At last night’s debate between District 13 Dallas City Council member Jennifer Gates and former Dallas Mayor Laura Miller, I fully expected the political point-scoring and backbiting that is politics. What I didn’t expect was the paucity of actual answers to questions. Part of that rests on moderator Tim Rogers for not calling out either candidate for being non-responsive to his questions. Each question was supposed to net both candidates 90 seconds to respond. With such a short time, you’d think they’d get to the meat of an answer. Not really.

Instead, we saw an hour of political brinksmanship with little hard substance from either candidate. One of two things was behind this – either they had no detailed answers, or more likely, those answers were thought to be unpalatable to voters. As you will read, I’m not afraid of unpalatable.

But before I go there, Miller’s opening remarks contained one of the few truthful moments. She described herself as someone of “action” compared to Gates’ “indecision.” While Miller meant this as a dig at Gates, I saw the opposite. Gates’ appearance of indecision comes from her wanting information to help guide a decision. For example, within PD-15,  Gates has spent two years trying to reach a compromise. Only after two committees devolved into factions did she finally ask city staff to come up with something.

Compare that to a quick-to-judge, uncompromising Miller, whom I’ve seen in action on the Preston Center Area Plan committee, the proposed Preston Center skybridge, Highland House, and now PD-15. She’s someone who doesn’t allow new information to cloud her initial judgment. I have the patience for those trying to learn more to get a better result.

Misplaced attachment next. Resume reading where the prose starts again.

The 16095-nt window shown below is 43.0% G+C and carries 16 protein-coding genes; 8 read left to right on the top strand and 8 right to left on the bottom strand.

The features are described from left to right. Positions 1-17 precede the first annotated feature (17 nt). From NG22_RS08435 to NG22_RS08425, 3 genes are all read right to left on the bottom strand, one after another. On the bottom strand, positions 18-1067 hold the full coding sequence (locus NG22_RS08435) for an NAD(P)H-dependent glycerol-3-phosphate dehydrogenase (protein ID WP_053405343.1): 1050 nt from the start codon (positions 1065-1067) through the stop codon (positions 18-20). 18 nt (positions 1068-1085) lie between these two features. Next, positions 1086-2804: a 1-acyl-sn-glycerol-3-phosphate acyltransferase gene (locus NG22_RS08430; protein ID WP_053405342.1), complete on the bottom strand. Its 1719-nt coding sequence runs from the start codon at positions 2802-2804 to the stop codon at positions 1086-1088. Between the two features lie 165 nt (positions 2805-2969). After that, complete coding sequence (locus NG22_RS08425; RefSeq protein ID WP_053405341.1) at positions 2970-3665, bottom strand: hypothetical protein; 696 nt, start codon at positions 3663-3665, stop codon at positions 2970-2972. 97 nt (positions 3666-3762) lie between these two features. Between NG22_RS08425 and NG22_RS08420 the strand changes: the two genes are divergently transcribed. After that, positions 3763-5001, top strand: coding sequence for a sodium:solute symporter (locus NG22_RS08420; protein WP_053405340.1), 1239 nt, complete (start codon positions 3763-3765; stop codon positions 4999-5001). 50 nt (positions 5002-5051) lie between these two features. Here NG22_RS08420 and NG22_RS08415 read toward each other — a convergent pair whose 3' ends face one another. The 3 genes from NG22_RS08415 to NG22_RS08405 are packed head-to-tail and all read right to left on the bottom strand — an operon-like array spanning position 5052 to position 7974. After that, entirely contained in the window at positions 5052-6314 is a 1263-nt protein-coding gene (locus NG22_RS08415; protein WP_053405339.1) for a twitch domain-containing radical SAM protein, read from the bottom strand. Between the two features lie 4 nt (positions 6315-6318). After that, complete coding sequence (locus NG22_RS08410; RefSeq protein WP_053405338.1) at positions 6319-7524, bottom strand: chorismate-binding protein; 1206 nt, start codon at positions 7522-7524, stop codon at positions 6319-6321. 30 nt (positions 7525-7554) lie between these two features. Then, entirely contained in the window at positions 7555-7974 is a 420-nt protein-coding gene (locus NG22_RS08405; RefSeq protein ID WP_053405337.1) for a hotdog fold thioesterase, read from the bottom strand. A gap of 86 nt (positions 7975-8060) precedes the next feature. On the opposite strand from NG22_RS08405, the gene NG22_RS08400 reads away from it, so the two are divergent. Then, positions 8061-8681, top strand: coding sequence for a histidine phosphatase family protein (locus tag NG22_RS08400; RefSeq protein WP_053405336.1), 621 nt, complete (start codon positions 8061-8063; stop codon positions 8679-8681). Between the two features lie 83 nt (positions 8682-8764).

In a more visceral display, before the debate, Laura Miller asked me to carry her suitcase to the stage (seen in photo) while Gates glad-handed me as she did many in the room.  To Gates, I was a constituent, to Miller, a lackey, apparently.

Roads are Bad and You Don’t Pay Enough Tax

The topic of roads came up … (more…)

Layers of repaving “fills” curbing and leads to flooding. Right shows how it's supposed to look

Layers of repaving “fills” curbing and leads to flooding. Right shows how it’s supposed to look

At the last Preston Center Task Force Meeting, TXDoT spoke about their progress repaving of Preston Road and my ears were pricked.  Preston Road was originally constructed with concrete and is now (again) being over-paved in Asphalt.  It’s been going on for years, but why? Other roads like Greenville are being repaired in concrete.

The federal government reports that concrete roadways last an average of 2.5 times longer than asphalt.  Another report states that concrete lasts 27.5 years before major repair while asphalt only lasts 15.5 years.  Non-highway roadways can have a life expectancy of over 60 years (how old is Preston Road’s concrete?).  Long-term, concrete roadways can save 19 percent in maintenance costs over asphalt.

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